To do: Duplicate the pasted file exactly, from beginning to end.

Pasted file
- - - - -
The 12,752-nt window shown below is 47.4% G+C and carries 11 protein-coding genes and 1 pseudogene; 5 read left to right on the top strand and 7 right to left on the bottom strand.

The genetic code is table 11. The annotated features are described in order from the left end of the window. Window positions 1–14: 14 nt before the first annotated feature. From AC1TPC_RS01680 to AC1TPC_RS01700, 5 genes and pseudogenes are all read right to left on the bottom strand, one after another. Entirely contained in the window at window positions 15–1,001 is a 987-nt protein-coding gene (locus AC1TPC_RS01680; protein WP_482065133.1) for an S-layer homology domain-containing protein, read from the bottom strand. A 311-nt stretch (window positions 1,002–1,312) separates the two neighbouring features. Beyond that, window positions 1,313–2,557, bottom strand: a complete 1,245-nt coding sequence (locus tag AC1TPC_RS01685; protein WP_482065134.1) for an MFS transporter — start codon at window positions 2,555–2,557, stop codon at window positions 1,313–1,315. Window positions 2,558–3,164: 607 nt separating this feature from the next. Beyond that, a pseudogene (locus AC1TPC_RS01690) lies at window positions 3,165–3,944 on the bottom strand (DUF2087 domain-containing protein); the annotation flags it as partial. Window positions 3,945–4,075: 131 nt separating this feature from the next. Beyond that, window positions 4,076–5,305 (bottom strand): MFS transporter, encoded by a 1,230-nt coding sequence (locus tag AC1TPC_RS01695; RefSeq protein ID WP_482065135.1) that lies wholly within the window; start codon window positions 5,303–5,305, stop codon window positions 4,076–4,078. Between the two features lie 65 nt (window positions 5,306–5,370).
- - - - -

The 12,752-nt window shown below is 47.4% G+C and carries 11 protein-coding genes and 1 pseudogene; 5 read left to right on the top strand and 7 right to left on the bottom strand.

The genetic code is table 11. The annotated features are described in order from the left end of the window. Window positions 1–14: 14 nt before the first annotated feature. From AC1TPC_RS01680 to AC1TPC_RS01700, 5 genes and pseudogenes are all read right to left on the bottom strand, one after another. Entirely contained in the window at window positions 15–1,001 is a 987-nt protein-coding gene (locus AC1TPC_RS01680; protein WP_482065133.1) for an S-layer homology domain-containing protein, read from the bottom strand. A 311-nt stretch (window positions 1,002–1,312) separates the two neighbouring features. Beyond that, window positions 1,313–2,557, bottom strand: a complete 1,245-nt coding sequence (locus tag AC1TPC_RS01685; protein WP_482065134.1) for an MFS transporter — start codon at window positions 2,555–2,557, stop codon at window positions 1,313–1,315. Window positions 2,558–3,164: 607 nt separating this feature from the next. Beyond that, a pseudogene (locus AC1TPC_RS01690) lies at window positions 3,165–3,944 on the bottom strand (DUF2087 domain-containing protein); the annotation flags it as partial. Window positions 3,945–4,075: 131 nt separating this feature from the next. Beyond that, window positions 4,076–5,305 (bottom strand): MFS transporter, encoded by a 1,230-nt coding sequence (locus tag AC1TPC_RS01695; RefSeq protein ID WP_482065135.1) that lies wholly within the window; start codon window positions 5,303–5,305, stop codon window positions 4,076–4,078. Between the two features lie 65 nt (window positions 5,306–5,370).